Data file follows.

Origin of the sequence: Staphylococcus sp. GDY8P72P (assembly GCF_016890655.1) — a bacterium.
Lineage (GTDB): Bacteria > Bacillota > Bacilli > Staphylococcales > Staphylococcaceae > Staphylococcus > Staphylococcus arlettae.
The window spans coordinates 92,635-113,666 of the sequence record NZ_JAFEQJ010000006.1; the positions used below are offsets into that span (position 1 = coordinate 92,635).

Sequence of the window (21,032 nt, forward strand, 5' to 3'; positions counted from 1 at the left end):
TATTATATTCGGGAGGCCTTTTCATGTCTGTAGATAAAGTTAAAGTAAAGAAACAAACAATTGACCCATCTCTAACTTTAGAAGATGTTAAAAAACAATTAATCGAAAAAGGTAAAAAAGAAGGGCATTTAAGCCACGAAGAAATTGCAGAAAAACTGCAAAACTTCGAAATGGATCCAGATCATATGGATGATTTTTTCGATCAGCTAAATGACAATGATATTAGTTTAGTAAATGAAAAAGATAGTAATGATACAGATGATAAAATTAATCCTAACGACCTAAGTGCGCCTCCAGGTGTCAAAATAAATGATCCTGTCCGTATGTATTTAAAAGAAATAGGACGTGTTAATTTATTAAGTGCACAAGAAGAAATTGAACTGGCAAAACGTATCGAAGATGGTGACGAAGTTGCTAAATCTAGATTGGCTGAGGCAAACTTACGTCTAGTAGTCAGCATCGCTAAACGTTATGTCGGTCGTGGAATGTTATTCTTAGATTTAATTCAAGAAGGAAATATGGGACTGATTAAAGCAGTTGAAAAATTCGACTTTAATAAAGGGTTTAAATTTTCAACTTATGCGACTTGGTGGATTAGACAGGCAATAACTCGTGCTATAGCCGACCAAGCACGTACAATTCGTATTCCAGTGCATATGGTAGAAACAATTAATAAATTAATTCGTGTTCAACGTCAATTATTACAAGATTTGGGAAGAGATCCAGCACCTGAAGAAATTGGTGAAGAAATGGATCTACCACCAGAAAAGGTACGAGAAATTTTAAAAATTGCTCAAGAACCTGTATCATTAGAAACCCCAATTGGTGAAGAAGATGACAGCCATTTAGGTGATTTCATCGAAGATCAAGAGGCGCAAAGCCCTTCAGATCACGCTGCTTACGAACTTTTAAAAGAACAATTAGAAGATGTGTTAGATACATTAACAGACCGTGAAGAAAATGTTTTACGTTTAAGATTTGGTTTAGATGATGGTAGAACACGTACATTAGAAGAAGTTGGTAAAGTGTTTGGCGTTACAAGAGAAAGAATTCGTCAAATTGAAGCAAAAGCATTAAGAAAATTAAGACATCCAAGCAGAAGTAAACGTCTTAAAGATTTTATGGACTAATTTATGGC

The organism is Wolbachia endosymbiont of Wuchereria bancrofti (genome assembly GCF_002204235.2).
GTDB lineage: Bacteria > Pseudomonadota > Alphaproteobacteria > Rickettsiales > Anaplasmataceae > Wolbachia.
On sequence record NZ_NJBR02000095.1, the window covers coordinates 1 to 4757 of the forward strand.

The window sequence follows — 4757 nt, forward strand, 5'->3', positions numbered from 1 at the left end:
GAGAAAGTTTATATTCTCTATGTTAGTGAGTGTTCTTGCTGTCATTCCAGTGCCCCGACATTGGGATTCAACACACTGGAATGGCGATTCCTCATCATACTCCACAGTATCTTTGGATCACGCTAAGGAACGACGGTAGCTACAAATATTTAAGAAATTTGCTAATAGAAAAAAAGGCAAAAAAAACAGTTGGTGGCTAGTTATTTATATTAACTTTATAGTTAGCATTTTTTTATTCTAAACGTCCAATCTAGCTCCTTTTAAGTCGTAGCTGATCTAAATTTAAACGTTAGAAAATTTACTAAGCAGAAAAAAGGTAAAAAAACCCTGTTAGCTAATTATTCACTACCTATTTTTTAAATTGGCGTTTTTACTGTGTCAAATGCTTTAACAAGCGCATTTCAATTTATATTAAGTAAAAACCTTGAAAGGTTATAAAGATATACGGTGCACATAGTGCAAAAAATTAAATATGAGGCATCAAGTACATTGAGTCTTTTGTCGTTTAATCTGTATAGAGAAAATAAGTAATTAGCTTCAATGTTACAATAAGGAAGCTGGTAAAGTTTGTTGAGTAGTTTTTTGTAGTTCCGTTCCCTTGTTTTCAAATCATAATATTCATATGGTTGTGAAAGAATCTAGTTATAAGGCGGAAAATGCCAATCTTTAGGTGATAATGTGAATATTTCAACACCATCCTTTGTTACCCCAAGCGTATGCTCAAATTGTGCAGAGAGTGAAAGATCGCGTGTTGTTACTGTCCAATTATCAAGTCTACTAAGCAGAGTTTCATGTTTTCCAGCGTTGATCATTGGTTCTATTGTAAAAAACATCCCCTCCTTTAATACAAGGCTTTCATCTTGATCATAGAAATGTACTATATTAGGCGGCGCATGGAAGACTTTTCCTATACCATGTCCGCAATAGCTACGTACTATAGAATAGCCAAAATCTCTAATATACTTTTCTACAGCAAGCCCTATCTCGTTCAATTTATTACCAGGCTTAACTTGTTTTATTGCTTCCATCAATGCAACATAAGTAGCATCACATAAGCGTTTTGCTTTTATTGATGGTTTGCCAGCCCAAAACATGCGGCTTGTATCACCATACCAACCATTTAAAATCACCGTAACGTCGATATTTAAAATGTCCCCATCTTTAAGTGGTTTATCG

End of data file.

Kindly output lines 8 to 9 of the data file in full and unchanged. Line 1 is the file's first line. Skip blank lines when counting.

On sequence record NZ_NJBR02000095.1, the window covers coordinates 1 to 4757 of the forward strand.

The window sequence follows — 4757 nt, forward strand, 5'->3', positions numbered from 1 at the left end: